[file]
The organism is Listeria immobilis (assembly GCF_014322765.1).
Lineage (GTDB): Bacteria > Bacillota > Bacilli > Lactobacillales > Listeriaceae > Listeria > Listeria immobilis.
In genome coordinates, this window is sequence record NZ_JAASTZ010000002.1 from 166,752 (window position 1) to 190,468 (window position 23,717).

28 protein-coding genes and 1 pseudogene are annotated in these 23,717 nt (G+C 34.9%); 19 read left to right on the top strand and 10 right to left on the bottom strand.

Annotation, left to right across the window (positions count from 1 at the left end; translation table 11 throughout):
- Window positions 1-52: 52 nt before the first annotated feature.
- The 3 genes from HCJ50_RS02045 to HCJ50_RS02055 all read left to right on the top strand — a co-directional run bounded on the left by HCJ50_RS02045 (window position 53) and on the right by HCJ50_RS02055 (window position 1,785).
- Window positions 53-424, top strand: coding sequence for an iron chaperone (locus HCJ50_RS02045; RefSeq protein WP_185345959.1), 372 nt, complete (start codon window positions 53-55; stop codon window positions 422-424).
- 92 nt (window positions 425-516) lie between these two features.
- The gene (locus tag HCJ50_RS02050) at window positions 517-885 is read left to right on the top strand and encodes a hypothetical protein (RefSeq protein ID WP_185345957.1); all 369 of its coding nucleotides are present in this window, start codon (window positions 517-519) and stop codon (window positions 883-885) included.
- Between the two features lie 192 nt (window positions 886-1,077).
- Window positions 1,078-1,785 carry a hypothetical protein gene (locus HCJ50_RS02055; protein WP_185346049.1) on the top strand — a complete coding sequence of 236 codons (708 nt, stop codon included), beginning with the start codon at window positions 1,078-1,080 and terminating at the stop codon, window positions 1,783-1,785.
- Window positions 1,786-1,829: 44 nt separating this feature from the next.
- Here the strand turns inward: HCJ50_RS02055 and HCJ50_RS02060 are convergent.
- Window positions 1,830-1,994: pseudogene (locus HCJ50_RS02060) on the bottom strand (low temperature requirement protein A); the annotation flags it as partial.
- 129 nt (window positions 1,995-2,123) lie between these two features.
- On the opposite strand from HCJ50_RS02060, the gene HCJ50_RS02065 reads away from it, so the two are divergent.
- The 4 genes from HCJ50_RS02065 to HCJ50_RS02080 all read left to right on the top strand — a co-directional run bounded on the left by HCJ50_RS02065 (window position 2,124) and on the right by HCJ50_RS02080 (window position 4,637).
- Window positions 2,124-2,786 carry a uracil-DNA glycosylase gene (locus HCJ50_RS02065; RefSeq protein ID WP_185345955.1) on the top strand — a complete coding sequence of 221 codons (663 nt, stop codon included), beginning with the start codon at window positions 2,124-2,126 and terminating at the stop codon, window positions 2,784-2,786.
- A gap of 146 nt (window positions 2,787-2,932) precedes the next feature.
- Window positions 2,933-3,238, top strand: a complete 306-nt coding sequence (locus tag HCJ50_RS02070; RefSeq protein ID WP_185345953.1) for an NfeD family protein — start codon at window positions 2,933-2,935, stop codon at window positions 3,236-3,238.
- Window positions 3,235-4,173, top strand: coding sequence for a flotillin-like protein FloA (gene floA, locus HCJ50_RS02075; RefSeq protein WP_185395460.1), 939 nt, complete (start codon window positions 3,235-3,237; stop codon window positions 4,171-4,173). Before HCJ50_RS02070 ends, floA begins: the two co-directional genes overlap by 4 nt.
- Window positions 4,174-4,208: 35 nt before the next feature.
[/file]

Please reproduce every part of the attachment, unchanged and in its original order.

The organism is Listeria immobilis (assembly GCF_014322765.1).
Lineage (GTDB): Bacteria > Bacillota > Bacilli > Lactobacillales > Listeriaceae > Listeria > Listeria immobilis.
In genome coordinates, this window is sequence record NZ_JAASTZ010000002.1 from 166,752 (window position 1) to 190,468 (window position 23,717).

28 protein-coding genes and 1 pseudogene are annotated in these 23,717 nt (G+C 34.9%); 19 read left to right on the top strand and 10 right to left on the bottom strand.

Annotation, left to right across the window (positions count from 1 at the left end; translation table 11 throughout):
- Window positions 1-52: 52 nt before the first annotated feature.
- The 3 genes from HCJ50_RS02045 to HCJ50_RS02055 all read left to right on the top strand — a co-directional run bounded on the left by HCJ50_RS02045 (window position 53) and on the right by HCJ50_RS02055 (window position 1,785).
- Window positions 53-424, top strand: coding sequence for an iron chaperone (locus HCJ50_RS02045; RefSeq protein WP_185345959.1), 372 nt, complete (start codon window positions 53-55; stop codon window positions 422-424).
- 92 nt (window positions 425-516) lie between these two features.
- The gene (locus tag HCJ50_RS02050) at window positions 517-885 is read left to right on the top strand and encodes a hypothetical protein (RefSeq protein ID WP_185345957.1); all 369 of its coding nucleotides are present in this window, start codon (window positions 517-519) and stop codon (window positions 883-885) included.
- Between the two features lie 192 nt (window positions 886-1,077).
- Window positions 1,078-1,785 carry a hypothetical protein gene (locus HCJ50_RS02055; protein WP_185346049.1) on the top strand — a complete coding sequence of 236 codons (708 nt, stop codon included), beginning with the start codon at window positions 1,078-1,080 and terminating at the stop codon, window positions 1,783-1,785.
- Window positions 1,786-1,829: 44 nt separating this feature from the next.
- Here the strand turns inward: HCJ50_RS02055 and HCJ50_RS02060 are convergent.
- Window positions 1,830-1,994: pseudogene (locus HCJ50_RS02060) on the bottom strand (low temperature requirement protein A); the annotation flags it as partial.
- 129 nt (window positions 1,995-2,123) lie between these two features.
- On the opposite strand from HCJ50_RS02060, the gene HCJ50_RS02065 reads away from it, so the two are divergent.
- The 4 genes from HCJ50_RS02065 to HCJ50_RS02080 all read left to right on the top strand — a co-directional run bounded on the left by HCJ50_RS02065 (window position 2,124) and on the right by HCJ50_RS02080 (window position 4,637).
- Window positions 2,124-2,786 carry a uracil-DNA glycosylase gene (locus HCJ50_RS02065; RefSeq protein ID WP_185345955.1) on the top strand — a complete coding sequence of 221 codons (663 nt, stop codon included), beginning with the start codon at window positions 2,124-2,126 and terminating at the stop codon, window positions 2,784-2,786.
- A gap of 146 nt (window positions 2,787-2,932) precedes the next feature.
- Window positions 2,933-3,238, top strand: a complete 306-nt coding sequence (locus tag HCJ50_RS02070; RefSeq protein ID WP_185345953.1) for an NfeD family protein — start codon at window positions 2,933-2,935, stop codon at window positions 3,236-3,238.
- Window positions 3,235-4,173, top strand: coding sequence for a flotillin-like protein FloA (gene floA, locus HCJ50_RS02075; RefSeq protein WP_185395460.1), 939 nt, complete (start codon window positions 3,235-3,237; stop codon window positions 4,171-4,173). Before HCJ50_RS02070 ends, floA begins: the two co-directional genes overlap by 4 nt.
- Window positions 4,174-4,208: 35 nt before the next feature.